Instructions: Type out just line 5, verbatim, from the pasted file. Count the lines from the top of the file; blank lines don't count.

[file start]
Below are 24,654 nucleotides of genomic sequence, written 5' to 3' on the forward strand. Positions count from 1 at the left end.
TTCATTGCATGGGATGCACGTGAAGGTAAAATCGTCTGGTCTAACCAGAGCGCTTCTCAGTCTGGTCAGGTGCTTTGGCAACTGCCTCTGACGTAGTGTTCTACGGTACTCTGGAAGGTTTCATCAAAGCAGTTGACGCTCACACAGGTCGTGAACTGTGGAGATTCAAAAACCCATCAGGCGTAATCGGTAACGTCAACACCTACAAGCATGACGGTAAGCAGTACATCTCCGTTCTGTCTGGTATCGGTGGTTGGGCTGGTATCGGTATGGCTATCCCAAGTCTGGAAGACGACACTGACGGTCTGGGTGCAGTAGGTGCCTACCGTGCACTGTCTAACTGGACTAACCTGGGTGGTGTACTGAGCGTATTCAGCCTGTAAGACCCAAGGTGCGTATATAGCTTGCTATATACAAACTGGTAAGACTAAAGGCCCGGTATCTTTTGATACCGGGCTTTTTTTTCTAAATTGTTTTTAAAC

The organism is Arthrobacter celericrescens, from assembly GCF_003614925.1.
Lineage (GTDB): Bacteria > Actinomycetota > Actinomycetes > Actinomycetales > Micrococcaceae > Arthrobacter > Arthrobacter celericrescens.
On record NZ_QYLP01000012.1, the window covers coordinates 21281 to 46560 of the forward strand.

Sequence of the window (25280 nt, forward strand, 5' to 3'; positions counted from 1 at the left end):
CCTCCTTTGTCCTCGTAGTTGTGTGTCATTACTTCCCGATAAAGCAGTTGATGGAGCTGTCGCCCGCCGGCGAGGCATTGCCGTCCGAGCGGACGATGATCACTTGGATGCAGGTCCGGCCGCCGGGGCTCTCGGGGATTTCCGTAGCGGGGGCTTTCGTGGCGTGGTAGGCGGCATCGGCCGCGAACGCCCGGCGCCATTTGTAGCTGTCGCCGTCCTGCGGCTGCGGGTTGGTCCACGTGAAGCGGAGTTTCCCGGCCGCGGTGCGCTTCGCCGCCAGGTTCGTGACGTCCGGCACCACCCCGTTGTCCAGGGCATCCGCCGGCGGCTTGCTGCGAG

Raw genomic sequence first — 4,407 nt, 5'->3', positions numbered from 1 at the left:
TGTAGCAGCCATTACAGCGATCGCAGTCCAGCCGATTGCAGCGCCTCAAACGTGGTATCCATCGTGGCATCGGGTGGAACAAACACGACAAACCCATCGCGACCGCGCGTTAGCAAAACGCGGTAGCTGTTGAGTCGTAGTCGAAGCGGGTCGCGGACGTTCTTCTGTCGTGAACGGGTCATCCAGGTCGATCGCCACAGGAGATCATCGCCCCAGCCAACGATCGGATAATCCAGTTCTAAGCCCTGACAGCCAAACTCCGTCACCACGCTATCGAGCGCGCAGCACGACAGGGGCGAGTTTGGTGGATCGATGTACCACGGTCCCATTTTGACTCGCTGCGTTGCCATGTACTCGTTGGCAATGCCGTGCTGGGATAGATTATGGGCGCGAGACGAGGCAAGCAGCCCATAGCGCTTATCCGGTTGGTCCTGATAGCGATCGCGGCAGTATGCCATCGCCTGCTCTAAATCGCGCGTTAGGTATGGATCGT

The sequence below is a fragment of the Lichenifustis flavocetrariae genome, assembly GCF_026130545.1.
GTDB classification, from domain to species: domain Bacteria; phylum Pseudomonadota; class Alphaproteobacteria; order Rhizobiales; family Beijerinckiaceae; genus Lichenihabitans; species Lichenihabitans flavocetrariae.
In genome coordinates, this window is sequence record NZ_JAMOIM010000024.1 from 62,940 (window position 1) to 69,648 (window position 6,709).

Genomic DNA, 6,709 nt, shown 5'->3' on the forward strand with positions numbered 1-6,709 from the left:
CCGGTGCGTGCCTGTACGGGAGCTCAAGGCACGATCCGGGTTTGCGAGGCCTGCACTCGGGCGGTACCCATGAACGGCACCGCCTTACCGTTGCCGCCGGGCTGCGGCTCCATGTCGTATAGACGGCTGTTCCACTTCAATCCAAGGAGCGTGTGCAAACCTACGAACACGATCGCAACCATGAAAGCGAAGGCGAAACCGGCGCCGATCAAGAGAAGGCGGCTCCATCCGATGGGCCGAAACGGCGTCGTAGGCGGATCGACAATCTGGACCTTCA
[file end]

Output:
On record NZ_QYLP01000012.1, the window covers coordinates 21281 to 46560 of the forward strand.